Simon Glasberg

Simon Glasberg

This is me in Botosani. I can say that I am a fulfilled person, even if I stayed in Romania and was criticized by former classmates who live abroad and who, truth be told, have a much better financial situation than me. My only possessions are a three-room apartment, an automobile, and a Dacia at that - I would have wanted to have a better car, maybe I will get it next year, or two years from now, if we live until then, if we are in good health - a garden - actually, it is my wife's, as mine remained in Radauti next to our parental home, and my middle brother lost it, for the house and land were somehow confiscated when he left for Israel. Back then, under the dictatorial communist regime, they gave you very small, symbolic compensations, which he refused to accept and he has an ongoing lawsuit against the Romanian State, but without any hope of winning the case.

Be that as it may, I feel fulfilled, as I was saying, because my financial situation is modest yet satisfying, taking into account the conditions I was accustomed to for so many years - we are used to eating not only specialties, or driving cars that aren't necessarily luxury - my children made a life for themselves.

And now, after having retired, I want to continue to be useful to society, I am a technical law expert, an expert assessor for real estate and other goods, and I want to render myself useful. That is what I did until recently, now I mainly handle projects for obtaining European funding, vehicles, tractors for farmsteads. I have my office at home - since I have a three-room apartment, one room serves as a dining room where we watch television, one as a living room, and one as an office. I still get working contracts, some of which are in the field of my former profession; for instance, I was recently told that they needed an agro-chemical study this autumn, a soil analysis to determine how to use fertilizers. I take on whatever I can and I try to be useful in any way I can, I charge negotiable, advantageous fees, much smaller than others so that I can get some work, earn some money - for we need it.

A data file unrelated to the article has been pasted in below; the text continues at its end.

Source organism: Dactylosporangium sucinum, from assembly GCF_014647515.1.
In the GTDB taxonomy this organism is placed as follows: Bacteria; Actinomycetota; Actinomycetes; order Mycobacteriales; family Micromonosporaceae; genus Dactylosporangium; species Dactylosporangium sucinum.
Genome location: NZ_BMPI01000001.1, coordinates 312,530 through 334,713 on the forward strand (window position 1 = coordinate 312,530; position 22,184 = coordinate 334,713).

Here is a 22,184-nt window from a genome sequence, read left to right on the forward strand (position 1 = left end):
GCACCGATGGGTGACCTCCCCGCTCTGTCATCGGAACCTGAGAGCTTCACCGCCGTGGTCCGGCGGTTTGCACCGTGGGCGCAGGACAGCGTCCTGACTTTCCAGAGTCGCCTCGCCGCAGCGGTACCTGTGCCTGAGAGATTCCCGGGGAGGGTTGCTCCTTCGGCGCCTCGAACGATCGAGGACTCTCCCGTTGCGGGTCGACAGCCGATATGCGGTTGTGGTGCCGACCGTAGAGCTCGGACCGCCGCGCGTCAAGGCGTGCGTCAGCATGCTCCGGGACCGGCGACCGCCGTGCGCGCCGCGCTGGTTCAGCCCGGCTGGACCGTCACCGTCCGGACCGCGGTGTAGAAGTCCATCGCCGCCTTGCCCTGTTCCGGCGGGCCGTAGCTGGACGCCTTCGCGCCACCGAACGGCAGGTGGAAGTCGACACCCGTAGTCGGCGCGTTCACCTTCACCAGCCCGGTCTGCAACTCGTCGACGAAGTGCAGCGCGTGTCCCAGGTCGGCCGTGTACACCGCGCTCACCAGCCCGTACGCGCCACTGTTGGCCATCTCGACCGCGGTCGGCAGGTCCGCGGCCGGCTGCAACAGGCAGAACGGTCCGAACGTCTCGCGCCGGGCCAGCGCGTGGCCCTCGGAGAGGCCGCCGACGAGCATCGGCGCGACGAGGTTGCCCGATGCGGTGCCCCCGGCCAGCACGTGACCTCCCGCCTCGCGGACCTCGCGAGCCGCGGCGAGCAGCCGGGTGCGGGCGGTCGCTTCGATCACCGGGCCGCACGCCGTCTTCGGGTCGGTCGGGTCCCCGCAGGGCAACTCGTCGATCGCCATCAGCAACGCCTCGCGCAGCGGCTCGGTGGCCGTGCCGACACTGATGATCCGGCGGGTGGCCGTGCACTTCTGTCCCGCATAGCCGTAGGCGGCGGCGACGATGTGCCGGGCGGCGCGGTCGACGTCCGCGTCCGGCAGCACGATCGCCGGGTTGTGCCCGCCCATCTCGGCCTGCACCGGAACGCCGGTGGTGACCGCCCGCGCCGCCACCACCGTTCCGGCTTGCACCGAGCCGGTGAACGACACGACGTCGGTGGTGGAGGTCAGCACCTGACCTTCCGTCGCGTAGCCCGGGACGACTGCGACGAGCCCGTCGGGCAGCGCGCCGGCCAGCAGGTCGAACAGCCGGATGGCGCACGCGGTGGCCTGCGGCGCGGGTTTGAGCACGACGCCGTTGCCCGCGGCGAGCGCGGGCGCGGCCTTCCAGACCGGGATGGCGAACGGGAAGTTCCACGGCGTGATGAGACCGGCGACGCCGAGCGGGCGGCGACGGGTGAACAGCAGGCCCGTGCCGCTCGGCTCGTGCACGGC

My garden hasn't fared well this year, for there was the drought, and also the hailstone. I still have a decent crop of carrots, some root crops, I had potatoes, some fruit-bearing trees, but they were so damaged by the hailstone that they were affected and all fell to the ground, I have some grapevine left. It is a place where it is peaceful and quiet. I talk to the plants, and they are so obedient, they don't talk back, they listen to me, not a single one moves ostentatiously or defiantly. There are 4 km from my house to the garden - sometimes I even walk there, it's a half an hour's walk.

I still take part in the events organized by the Jewish Community in Botosani. The community's president [Iosif David] summons me, he calls me on the phone from time to time, as he has on this occasion. He knows that I am sometimes busy, for there is the garden as well, and my grandson. For some people only have their wife or husband when they retire, or they only have themselves to look after, and in that case of course they can be a pillar of the Community and of the synagogue. But when you have family, household obligations, you can't be readily available, you can't attend every event. But he sometimes calls me, when there are funerals, for a minyan is needed on such occasions, you can't recite the Kaddish for the dead without a minyan. And on these occasions I perform 'am mitzvah,' as they say.

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